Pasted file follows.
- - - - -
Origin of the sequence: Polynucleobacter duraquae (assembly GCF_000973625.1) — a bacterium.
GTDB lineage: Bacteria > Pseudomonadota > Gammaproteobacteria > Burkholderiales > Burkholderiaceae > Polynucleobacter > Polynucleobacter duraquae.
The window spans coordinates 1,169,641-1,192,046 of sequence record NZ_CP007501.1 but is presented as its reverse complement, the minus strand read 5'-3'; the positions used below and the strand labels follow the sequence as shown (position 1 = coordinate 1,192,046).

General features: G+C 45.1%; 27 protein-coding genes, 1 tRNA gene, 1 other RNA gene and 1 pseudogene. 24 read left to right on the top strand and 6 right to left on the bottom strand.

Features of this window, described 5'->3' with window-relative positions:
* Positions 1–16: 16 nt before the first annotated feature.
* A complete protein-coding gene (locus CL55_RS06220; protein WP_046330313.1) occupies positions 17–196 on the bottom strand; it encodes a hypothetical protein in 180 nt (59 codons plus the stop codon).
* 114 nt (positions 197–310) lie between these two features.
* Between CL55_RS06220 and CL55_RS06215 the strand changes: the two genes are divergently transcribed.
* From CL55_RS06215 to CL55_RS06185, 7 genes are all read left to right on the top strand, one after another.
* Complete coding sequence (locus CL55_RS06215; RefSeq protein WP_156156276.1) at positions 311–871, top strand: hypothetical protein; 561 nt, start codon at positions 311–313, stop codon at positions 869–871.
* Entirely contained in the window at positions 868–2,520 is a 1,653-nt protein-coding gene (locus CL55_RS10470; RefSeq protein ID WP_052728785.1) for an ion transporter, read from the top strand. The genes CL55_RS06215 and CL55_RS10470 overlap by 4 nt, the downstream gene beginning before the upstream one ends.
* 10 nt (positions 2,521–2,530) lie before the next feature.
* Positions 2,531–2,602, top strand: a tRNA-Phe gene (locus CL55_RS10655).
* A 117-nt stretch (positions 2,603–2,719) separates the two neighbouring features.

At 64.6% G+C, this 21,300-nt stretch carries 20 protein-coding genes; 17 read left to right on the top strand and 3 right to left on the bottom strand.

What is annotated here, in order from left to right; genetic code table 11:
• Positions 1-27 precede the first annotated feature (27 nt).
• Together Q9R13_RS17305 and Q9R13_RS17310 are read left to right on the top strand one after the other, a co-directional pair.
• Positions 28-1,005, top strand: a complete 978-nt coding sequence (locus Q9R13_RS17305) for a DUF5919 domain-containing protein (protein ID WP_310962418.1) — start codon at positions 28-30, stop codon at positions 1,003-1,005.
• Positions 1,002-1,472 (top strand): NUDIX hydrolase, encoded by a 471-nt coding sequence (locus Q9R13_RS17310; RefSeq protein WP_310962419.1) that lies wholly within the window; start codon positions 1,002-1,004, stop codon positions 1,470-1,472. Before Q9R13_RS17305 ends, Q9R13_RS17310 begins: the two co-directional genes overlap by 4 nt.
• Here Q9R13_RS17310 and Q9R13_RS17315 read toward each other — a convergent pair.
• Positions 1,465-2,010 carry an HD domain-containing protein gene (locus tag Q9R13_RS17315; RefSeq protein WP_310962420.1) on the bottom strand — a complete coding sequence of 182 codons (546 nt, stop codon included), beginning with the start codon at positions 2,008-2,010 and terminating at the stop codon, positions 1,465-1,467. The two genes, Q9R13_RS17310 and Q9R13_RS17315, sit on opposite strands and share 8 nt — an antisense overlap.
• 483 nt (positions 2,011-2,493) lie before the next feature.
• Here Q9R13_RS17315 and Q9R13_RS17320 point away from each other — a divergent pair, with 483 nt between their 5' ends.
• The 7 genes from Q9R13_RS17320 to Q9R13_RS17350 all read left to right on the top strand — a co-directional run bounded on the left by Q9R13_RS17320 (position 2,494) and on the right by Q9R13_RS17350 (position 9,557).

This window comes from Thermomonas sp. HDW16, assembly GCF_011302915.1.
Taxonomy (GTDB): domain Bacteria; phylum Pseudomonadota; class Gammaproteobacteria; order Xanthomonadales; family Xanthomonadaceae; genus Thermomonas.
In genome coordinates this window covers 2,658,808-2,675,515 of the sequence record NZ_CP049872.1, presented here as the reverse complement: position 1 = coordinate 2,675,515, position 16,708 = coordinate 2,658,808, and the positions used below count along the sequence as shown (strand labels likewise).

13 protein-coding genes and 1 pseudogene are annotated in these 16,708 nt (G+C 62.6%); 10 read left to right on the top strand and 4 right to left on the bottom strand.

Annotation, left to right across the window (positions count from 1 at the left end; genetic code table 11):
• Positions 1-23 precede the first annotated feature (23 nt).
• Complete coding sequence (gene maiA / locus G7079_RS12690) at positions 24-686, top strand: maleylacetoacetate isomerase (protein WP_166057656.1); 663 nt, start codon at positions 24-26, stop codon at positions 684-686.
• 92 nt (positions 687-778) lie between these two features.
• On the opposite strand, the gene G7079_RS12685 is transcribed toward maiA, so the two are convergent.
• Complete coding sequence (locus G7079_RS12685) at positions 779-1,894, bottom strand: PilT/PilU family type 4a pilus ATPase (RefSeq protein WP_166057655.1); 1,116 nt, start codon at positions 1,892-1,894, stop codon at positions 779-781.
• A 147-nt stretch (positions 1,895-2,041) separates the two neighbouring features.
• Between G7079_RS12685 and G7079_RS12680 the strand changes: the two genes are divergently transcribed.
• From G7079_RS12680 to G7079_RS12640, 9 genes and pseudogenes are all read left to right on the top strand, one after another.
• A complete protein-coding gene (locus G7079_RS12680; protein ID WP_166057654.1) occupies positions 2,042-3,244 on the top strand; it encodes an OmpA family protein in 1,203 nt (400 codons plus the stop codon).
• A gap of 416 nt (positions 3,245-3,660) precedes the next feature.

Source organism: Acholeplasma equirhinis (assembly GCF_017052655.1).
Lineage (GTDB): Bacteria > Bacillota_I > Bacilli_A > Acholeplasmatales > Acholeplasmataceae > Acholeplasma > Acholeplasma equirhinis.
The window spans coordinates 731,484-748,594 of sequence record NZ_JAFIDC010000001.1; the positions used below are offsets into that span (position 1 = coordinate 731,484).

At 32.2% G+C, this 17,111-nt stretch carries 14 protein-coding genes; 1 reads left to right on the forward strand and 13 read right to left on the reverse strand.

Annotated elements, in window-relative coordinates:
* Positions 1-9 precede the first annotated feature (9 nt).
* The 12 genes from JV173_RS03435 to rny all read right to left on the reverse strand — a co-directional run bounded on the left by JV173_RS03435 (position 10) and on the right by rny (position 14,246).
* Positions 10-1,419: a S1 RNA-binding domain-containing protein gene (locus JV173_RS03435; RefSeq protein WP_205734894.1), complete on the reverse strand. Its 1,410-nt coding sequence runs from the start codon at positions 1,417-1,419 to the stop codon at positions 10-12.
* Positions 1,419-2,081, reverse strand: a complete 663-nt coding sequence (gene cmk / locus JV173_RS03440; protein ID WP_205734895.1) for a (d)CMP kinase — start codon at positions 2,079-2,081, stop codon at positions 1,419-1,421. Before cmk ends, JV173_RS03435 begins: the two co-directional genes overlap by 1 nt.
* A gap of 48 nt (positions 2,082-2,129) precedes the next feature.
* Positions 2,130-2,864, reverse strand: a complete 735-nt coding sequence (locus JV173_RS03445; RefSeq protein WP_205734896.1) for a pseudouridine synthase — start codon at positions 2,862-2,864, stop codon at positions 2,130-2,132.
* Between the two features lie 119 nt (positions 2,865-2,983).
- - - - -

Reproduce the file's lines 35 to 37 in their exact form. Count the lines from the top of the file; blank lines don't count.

• On the opposite strand, the gene G7079_RS12685 is transcribed toward maiA, so the two are convergent.
• Complete coding sequence (locus G7079_RS12685) at positions 779-1,894, bottom strand: PilT/PilU family type 4a pilus ATPase (RefSeq protein WP_166057655.1); 1,116 nt, start codon at positions 1,892-1,894, stop codon at positions 779-781.
• A 147-nt stretch (positions 1,895-2,041) separates the two neighbouring features.